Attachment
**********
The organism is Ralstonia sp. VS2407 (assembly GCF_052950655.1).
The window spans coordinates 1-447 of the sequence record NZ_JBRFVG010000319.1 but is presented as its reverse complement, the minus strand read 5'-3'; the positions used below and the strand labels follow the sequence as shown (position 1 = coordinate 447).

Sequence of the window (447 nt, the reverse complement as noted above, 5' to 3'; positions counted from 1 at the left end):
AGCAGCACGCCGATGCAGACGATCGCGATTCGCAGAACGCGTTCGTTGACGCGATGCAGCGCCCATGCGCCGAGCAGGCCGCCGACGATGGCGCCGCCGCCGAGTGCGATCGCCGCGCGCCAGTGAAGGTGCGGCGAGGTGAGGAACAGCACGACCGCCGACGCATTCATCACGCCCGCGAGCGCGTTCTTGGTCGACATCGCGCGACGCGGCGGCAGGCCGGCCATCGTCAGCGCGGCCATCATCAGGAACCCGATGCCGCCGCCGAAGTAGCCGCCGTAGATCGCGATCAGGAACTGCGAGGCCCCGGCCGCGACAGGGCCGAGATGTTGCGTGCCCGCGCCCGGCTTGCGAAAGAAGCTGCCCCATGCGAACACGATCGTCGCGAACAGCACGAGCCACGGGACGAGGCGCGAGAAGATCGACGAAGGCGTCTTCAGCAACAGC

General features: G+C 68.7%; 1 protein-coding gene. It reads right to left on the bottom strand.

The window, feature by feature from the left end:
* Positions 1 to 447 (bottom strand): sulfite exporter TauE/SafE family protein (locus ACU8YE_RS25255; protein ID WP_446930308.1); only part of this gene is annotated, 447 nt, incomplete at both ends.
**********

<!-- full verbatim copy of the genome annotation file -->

The organism is Ralstonia sp. VS2407 (assembly GCF_052950655.1).
The window spans coordinates 1-447 of the sequence record NZ_JBRFVG010000319.1 but is presented as its reverse complement, the minus strand read 5'-3'; the positions used below and the strand labels follow the sequence as shown (position 1 = coordinate 447).

Sequence of the window (447 nt, the reverse complement as noted above, 5' to 3'; positions counted from 1 at the left end):
AGCAGCACGCCGATGCAGACGATCGCGATTCGCAGAACGCGTTCGTTGACGCGATGCAGCGCCCATGCGCCGAGCAGGCCGCCGACGATGGCGCCGCCGCCGAGTGCGATCGCCGCGCGCCAGTGAAGGTGCGGCGAGGTGAGGAACAGCACGACCGCCGACGCATTCATCACGCCCGCGAGCGCGTTCTTGGTCGACATCGCGCGACGCGGCGGCAGGCCGGCCATCGTCAGCGCGGCCATCATCAGGAACCCGATGCCGCCGCCGAAGTAGCCGCCGTAGATCGCGATCAGGAACTGCGAGGCCCCGGCCGCGACAGGGCCGAGATGTTGCGTGCCCGCGCCCGGCTTGCGAAAGAAGCTGCCCCATGCGAACACGATCGTCGCGAACAGCACGAGCCACGGGACGAGGCGCGAGAAGATCGACGAAGGCGTCTTCAGCAACAGC

General features: G+C 68.7%; 1 protein-coding gene. It reads right to left on the bottom strand.

The window, feature by feature from the left end:
* Positions 1 to 447 (bottom strand): sulfite exporter TauE/SafE family protein (locus ACU8YE_RS25255; protein ID WP_446930308.1); only part of this gene is annotated, 447 nt, incomplete at both ends.